'month' => '08',
    'day'   => 21,
]); // "/blog/2012/08/21"

View-Related Helpers

The goal of a controller is to produce a response to return to the client. In most cases, that response will contain some content. In web applications, this is typically referred to as a "View" (from the design pattern "Model-View-Controller", or "MVC"). Typically, the "view" is functionality that renders a template.

Phlyty provides helpers for setting and retrieving the view object that will be used to render templates, as well as a method for actually rendering a named template using the current view object. Other helpers allow you to set a "view model" -- an object that encapsulates the data you wish to represent in the view -- as well as retrieve instances of that view model. Finally, Phlyty provides functionality for setting and retrieving "flash" messages -- messages you wish to present in the view layer -- but most likely on a subsequent page (typically following a redirect -- for instance, to indicate that a record was updated).

  • View-related helpers (view, viewModel, render, flash)
setView(Phlyty\View\ViewInterface $view)
Sets the view object. The ViewInterface defines simply a method render($template, $viewModel = []).
Retrieves the current view object, which should implement the ViewInterface. By default, this is Phlyty\View\MustacheView, which is an implementation that utilizes phly_mustache, a Mustache implementation.

Allows specifying a prototype object to use for view models. The object provided will be cloned when retrieved later.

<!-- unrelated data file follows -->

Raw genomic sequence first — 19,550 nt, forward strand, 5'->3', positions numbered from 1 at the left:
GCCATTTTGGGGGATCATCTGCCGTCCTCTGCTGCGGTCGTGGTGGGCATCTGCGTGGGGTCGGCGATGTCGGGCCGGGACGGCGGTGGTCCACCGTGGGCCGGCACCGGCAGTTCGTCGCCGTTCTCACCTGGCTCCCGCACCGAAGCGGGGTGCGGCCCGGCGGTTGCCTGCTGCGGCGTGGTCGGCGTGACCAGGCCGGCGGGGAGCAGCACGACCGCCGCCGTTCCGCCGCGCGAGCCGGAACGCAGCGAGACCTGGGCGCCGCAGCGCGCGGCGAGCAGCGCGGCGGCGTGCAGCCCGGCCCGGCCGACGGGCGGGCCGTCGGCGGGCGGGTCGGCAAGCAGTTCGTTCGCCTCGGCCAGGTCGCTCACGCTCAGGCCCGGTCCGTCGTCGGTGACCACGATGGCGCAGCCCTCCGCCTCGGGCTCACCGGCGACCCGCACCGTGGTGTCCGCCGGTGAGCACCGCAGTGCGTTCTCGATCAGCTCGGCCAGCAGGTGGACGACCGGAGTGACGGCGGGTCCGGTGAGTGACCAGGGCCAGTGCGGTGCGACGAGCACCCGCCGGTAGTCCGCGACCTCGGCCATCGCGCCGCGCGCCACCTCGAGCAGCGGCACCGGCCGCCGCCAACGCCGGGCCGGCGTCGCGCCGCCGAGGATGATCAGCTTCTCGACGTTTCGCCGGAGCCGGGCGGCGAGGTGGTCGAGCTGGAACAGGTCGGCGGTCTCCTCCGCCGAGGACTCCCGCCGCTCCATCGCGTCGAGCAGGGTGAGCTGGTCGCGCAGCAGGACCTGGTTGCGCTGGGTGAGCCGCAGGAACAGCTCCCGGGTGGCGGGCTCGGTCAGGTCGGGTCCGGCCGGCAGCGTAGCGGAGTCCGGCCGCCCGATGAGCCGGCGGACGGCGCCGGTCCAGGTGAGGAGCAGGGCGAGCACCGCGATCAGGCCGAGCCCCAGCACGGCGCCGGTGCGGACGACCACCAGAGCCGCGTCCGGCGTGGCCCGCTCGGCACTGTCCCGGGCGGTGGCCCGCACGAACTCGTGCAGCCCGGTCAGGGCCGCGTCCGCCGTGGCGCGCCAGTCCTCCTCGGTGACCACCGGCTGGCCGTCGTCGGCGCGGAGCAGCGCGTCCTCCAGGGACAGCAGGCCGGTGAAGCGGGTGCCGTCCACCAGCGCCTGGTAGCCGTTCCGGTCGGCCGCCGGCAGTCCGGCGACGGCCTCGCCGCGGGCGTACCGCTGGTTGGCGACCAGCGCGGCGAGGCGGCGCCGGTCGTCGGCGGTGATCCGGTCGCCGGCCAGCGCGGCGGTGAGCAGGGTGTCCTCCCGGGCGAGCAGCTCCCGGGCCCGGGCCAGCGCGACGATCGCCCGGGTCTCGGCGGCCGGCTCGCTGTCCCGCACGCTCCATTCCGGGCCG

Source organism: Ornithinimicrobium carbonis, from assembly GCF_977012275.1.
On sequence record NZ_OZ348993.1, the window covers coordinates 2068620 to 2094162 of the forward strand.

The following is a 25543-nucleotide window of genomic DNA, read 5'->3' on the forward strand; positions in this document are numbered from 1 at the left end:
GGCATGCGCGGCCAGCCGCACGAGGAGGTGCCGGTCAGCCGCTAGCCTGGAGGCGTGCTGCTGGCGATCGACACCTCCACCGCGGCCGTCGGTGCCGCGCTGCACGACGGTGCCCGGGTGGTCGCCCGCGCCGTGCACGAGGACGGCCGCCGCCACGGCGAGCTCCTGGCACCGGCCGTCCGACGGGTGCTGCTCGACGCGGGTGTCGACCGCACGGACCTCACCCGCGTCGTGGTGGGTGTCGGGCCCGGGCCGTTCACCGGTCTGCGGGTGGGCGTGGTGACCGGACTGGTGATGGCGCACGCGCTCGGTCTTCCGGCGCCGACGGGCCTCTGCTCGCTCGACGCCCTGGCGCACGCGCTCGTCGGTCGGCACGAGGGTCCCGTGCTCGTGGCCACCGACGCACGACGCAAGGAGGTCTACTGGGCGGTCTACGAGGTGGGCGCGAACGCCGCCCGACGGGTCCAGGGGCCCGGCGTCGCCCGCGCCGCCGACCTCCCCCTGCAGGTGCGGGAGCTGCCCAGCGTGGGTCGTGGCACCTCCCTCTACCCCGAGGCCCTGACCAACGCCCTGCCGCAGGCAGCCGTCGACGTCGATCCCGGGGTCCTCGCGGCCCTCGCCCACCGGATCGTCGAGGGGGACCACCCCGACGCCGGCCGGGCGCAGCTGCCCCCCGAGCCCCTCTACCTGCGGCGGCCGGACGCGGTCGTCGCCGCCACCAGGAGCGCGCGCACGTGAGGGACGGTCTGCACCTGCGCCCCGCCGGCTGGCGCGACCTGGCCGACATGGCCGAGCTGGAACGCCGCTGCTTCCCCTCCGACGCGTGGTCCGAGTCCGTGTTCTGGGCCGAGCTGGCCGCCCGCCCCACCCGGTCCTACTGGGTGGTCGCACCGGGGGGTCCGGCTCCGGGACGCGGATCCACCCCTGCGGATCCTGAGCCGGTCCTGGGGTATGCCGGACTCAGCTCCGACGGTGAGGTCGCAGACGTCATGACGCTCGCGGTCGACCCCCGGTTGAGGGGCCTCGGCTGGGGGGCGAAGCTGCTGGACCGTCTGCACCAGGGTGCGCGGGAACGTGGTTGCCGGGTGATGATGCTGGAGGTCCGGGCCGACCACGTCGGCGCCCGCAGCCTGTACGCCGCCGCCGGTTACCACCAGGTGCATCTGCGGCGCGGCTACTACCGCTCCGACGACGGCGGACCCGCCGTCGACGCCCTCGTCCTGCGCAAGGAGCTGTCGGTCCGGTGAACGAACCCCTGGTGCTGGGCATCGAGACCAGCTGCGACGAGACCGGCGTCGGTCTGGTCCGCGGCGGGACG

$model = new stdClass();

Retrieves a clone of the currently registered view model object. By default, if none has been registered, an instance of Phlyty\View\MustacheView is provided.

$model = $app->viewModel();
$model->foo = $bar;
$model->bindHelper('bar', function () {
    return $this->__escaper()->escapeHtml($this->foo) . '!';
render($template, $viewModel = [])

Renders a named $template using the currently registered view object, and passing the specified $viewModel, if any. It is up to the view object to resolve the template name to a resource it may use, and to determine how to utilize the $viewModel provided.

Once the content is rendered, it's injected as the content of the response object.

$app->render('pages/foo', $model);
flash($name, $message = null)

Create or retrieve a flash message. Flash messages expire after a single "hop"; in other words, after more than one page visit, the flash message will disappear. If you pass just a $name to flash(), it will attempt to retrieve the message; passing a $message to it will set it.

By default, the MustacheViewModel composes the $app instance, allowing you to retrieve flash messages. As an example, you could do the following to create a view variable for retrieving a formatted message:

$model = $app->viewModel();
$model->bindHelper('messages', function () {
    $message = $this->__app()->flash('foo');
    if (empty($message)) {
        return '';
    return sprint(
        '<div class="flash">%s</div>',

For more about views, :ref:`see the section on Views<phlyty.modules.views>`.